The head of the European Central Bank (ECB) expects policymakers to have completed a review of its massive stimulus programme by next month – bolstering market expectations of a substantial easing in financial support.
Mario Draghi made his remarks following the conclusion of the latest meeting of the Bank’s governing council which left policy unchanged.
As a result, the euro extended its recent rally – jumping further against the dollar and the pound.
Market participants were watching for any hint on when the bond buying, or quantitative easing (QE) as it is also known, could be withdrawn. The programme has pumped more than €2tn into the economy to date.
At a news conference, Mr Draghi said that while economic recovery in the eurozone had been stronger than the Bank had expected, the euro’s strength “required monitoring” as it risked holding back inflation.
Much of that euro strength – up by 15% against the dollar alone this year – has been attributed to expectations of an end to the ECB’s crisis-era asset purchases, which are currently scheduled to run until the end of 2017.
As Mr Draghi spoke, the single currency was up 1% at $1.2039 – its highest level since early 2015 – while it was trading at 0.9173 versus sterling.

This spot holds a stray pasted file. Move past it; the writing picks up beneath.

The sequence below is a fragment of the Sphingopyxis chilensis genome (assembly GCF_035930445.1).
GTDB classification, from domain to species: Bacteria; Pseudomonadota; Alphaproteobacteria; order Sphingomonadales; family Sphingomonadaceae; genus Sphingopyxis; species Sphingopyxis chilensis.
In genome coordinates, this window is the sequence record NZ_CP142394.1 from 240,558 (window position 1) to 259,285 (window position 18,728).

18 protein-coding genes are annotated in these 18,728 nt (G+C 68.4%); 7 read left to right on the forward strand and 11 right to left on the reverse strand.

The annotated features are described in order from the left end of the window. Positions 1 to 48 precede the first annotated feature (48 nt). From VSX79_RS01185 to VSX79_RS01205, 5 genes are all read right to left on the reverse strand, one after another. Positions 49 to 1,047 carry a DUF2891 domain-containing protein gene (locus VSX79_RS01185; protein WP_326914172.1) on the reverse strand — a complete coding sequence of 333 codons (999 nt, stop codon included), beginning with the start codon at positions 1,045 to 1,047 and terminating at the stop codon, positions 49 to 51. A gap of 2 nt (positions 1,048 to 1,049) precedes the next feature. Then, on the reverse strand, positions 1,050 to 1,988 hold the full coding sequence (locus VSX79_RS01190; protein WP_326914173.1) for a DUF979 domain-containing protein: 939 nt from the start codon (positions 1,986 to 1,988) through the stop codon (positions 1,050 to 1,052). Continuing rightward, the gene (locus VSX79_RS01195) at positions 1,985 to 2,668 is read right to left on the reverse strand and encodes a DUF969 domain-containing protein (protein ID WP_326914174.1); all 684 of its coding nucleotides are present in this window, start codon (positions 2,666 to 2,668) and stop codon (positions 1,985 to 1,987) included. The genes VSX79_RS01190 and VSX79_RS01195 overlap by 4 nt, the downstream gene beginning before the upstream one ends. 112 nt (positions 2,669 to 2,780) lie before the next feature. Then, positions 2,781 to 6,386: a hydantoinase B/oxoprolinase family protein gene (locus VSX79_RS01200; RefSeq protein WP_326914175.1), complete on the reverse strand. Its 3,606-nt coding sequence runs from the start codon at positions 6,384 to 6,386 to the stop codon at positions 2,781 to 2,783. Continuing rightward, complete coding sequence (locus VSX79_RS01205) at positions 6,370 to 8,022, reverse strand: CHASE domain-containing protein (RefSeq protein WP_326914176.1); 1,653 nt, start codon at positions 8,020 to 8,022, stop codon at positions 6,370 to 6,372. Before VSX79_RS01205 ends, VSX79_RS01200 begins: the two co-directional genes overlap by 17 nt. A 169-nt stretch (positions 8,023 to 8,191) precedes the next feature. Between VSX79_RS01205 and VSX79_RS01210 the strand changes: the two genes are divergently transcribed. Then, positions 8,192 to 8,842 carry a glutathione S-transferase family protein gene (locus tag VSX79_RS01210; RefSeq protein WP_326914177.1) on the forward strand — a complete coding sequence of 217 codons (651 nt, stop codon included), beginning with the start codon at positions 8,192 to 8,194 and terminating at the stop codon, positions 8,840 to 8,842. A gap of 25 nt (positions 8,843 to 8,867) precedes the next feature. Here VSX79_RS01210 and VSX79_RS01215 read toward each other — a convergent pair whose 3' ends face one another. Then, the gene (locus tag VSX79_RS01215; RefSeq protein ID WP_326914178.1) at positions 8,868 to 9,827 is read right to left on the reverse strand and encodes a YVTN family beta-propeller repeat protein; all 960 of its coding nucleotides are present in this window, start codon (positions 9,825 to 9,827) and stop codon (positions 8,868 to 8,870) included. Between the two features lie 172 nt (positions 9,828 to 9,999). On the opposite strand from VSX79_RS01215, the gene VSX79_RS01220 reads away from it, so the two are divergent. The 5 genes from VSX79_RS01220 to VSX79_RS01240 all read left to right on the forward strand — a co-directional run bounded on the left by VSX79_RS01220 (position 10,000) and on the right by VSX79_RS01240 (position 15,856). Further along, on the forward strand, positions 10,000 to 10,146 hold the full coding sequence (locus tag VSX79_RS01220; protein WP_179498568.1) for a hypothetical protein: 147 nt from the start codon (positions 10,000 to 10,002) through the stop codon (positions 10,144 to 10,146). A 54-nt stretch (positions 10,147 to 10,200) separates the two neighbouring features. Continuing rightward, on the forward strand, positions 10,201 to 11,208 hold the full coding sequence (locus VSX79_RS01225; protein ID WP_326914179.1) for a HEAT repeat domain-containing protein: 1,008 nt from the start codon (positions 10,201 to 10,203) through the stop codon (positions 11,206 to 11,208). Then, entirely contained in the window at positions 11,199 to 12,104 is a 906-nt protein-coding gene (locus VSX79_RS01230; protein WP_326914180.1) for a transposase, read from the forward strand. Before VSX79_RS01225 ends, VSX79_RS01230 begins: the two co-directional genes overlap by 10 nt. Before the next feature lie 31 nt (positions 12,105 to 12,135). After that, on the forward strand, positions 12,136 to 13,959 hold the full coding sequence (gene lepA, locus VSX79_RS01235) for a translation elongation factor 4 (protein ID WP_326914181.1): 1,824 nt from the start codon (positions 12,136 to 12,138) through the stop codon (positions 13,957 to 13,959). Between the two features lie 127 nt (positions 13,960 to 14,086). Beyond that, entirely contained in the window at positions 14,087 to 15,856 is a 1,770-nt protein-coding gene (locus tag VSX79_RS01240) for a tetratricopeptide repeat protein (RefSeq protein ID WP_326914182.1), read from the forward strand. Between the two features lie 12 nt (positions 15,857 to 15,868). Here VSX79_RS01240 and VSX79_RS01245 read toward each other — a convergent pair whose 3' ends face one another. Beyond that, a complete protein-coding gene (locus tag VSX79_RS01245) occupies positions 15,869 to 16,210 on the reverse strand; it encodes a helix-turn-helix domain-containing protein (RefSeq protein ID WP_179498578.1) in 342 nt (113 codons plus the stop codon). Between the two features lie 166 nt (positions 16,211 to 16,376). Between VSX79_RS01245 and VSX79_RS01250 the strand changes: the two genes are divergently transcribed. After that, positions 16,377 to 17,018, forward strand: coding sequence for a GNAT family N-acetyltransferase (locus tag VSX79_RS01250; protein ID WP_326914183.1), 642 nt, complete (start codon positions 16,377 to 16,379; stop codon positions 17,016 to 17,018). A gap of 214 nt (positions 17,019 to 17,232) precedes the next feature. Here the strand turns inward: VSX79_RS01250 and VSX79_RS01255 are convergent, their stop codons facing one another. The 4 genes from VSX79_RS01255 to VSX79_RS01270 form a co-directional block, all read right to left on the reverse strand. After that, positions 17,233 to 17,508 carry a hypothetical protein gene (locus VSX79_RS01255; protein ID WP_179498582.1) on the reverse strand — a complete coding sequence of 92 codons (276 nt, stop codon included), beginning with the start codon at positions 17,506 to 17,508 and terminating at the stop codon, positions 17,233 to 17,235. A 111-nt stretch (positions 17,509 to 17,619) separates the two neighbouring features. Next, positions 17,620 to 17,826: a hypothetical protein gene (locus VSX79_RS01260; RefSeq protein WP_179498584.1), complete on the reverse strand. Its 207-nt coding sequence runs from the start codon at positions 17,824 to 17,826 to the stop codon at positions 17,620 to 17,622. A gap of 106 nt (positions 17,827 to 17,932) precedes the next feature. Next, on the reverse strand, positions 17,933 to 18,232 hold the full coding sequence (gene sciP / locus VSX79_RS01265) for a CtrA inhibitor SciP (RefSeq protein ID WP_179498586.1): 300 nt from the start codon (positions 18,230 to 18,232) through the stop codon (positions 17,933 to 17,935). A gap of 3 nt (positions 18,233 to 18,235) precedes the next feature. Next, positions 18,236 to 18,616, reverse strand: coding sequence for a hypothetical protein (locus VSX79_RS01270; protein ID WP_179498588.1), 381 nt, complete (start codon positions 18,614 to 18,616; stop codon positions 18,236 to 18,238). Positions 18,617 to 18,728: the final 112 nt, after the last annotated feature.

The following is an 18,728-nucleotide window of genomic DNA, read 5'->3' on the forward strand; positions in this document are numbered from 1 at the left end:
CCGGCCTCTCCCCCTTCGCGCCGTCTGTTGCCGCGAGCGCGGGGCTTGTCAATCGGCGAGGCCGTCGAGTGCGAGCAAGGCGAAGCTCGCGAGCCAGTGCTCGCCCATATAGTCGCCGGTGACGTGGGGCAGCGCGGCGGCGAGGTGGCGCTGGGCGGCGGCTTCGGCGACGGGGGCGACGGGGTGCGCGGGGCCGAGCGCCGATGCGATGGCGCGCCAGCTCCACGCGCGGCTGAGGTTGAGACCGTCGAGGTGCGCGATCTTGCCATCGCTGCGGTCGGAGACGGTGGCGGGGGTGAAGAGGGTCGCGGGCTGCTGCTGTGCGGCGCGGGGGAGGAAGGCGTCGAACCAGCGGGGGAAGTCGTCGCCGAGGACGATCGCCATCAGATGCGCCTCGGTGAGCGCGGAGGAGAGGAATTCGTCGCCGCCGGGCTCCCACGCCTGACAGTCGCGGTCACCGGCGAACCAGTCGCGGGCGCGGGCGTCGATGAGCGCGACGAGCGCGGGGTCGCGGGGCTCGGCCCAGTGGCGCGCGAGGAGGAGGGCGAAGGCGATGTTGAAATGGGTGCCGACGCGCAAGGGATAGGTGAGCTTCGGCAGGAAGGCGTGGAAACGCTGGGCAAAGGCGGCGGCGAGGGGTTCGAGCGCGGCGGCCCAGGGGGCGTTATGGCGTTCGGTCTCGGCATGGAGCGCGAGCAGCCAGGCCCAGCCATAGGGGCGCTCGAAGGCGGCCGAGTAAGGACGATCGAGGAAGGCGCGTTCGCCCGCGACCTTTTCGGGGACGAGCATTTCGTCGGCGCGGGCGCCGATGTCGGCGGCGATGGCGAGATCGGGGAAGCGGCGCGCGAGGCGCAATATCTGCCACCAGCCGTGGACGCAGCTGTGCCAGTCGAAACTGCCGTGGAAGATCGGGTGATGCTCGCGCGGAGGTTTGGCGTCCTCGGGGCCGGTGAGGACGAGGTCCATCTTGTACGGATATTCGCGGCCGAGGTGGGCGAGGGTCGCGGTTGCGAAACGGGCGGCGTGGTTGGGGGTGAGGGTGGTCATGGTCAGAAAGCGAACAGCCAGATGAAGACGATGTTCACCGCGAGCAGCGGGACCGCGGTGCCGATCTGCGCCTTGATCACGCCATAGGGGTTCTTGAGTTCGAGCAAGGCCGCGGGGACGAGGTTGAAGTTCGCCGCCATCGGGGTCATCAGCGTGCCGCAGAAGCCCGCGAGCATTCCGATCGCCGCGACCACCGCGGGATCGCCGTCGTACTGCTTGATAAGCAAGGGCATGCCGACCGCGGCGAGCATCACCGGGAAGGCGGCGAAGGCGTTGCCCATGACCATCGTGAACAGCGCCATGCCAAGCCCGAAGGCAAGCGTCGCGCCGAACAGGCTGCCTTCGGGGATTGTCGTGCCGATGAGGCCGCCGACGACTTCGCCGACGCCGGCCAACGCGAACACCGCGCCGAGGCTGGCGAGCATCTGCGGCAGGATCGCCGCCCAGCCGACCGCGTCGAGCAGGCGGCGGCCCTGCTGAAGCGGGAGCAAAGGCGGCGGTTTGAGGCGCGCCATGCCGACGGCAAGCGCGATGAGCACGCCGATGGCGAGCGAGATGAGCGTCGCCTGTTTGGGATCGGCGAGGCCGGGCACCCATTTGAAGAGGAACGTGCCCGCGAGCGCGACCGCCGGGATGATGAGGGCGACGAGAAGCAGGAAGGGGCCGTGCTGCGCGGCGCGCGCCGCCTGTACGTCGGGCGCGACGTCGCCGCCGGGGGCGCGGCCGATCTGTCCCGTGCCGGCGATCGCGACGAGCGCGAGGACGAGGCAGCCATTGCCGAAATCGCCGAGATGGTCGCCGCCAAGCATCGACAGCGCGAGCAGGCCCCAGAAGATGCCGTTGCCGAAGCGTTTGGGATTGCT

Separately, dollar weakness pushed the pound back above $1.31 again briefly – a five-week high.
Traders put the latest euro strengthening down to the Bank’s decision to lower its inflation forecast as it juggles the trade-off between the effect of its stimulus, which is meant to bolster inflation, and a strengthening currency.
At their latest meeting, policymakers upgraded their forecast for eurozone economic growth this year to 2.2% from 1.9%.
It would represent the fastest rate of growth for 10 years.
But Mr Draghi cautioned that Bank support for the economy remained important – confirming he expected interest rates to remain at their record lows for some time after any change to its wider stimulus.
Neil Wilson, senior market analyst at ETX Capital, said of the ECB president’s remarks: “Mission largely accomplished: Mario Draghi successfully guided the market to expect a tapering announcement in October without sounding hawkish.
“No move on QE yet but the ECB will outline the next steps for monetary policy at its next meeting in October.”